The Rhode Island chapter of the Project Management Institute, a global professional association, in theory covers Southeastern Massachusetts.
However, in practice, the group has few members on this side of the state line. Rob Massoud, a New Bedford resident and president of Ocean State PMI, is trying to change that.
Massoud, who works as an operations manager at Fidelity Investments in Smithfield, R.I., is offering his group’s management skills for free for community projects to help raise awareness.
“We’re looking to outreach to anyone who is interested in learning what we do and seeing how we can benefit them,” Massoud said.
If an elementary school wants to build a playground, for example, a project manager could help them organize the effort at no charge. The group wants both to recruit members in this area and connect more with the community, he said.
Ocean State PMI is a volunteer organization and has not focused on increasing awareness in Southeastern Massachusetts until now. Just educating project managers and businesses in general about the organization could make a difference, Massoud said.
And he hopes greater awareness could overcome any parochial inhibitions Bay State business people might have about joining a group called “Ocean State.”
“Most good business people operate under a simple philosophy, ‘If it’s good for my business, then I’ll do it,'” Massoud said. “So I would think that if an organization can offer something of value to a business, it wouldn’t matter where that organization is located.”
The chapter will hold its monthly meeting Feb. 9 at the Providence Marriott at 6 p.m. Meetings are open to the public through registration on the organization’s website, OceanStatePMI.org.
The first question one might ask is: What is project management? It’s a discipline of organizing and overseeing a specific project, an effort that has a definitive starting point and ending point. It’s a discipline that has grown in recent years and is recognized as a distinct skill, Massoud said.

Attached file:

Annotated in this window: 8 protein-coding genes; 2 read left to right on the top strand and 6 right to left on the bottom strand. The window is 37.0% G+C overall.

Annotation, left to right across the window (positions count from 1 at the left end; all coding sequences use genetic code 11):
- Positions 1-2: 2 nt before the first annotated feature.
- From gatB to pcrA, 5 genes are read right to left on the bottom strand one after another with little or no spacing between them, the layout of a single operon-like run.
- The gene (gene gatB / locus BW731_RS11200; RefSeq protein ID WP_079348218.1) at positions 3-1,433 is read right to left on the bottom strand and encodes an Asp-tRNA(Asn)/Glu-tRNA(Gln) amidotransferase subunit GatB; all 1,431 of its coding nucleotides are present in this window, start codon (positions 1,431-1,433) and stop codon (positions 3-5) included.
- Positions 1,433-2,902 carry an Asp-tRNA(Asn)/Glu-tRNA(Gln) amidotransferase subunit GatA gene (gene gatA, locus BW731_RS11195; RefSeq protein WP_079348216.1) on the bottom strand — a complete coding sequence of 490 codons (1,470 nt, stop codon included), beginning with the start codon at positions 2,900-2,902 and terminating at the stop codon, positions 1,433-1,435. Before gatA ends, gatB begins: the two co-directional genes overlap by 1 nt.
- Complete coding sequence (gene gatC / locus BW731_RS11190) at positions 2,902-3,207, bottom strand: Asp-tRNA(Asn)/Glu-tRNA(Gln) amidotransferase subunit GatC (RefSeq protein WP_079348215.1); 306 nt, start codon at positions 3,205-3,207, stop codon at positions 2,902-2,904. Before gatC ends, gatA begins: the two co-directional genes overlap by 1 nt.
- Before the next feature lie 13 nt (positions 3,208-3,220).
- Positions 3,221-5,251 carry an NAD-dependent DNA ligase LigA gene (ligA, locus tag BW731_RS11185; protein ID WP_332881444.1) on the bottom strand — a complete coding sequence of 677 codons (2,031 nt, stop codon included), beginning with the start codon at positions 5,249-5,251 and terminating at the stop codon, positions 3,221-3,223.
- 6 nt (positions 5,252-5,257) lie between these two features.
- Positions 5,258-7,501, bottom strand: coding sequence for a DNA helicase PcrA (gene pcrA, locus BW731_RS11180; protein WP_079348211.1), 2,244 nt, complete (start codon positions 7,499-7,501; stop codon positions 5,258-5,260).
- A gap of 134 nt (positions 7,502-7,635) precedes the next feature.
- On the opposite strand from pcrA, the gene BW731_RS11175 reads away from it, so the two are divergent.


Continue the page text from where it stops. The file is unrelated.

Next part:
If a company has a project manager or an entire office of project managers, it can assign someone to help organize different projects as they arise. This way, the company doesn’t have to take someone else away from what they do best in order to handle organizational matters.
A company can be more efficient with project management staff. Managers can see a short-term project to its conclusion without becoming emotionally attached to any aspect, such as the way a video game designer becomes engrossed in the details of a game, Massoud said.
“Their focus is strictly to take that idea from inception to completion and then move on,” he said.
The same project manager who oversees the development of a video game could also guide the expansion of an office building. Project managers do not need the technical skills required for each initiative. Instead, they are bringing to the table scheduling, communication, risk management and other organizational skills, Massoud said.
The worldwide PMI started in 1969 and offers certifications in the field.
While Ocean State PMI has had a “handful” of members from Southeastern Massachusetts, the majority of the more than 500 members are from Rhode Island, Massoud said.
The chapter offers many benefits to members, from the sharing of information about job opportunities to training for a professional exam required to get project management certification, he said.
“We have probably found jobs for at least a couple of dozen, if not more, of our members over last few years,” he said.
For more information about the chapter, contact Robert Massoud by email at
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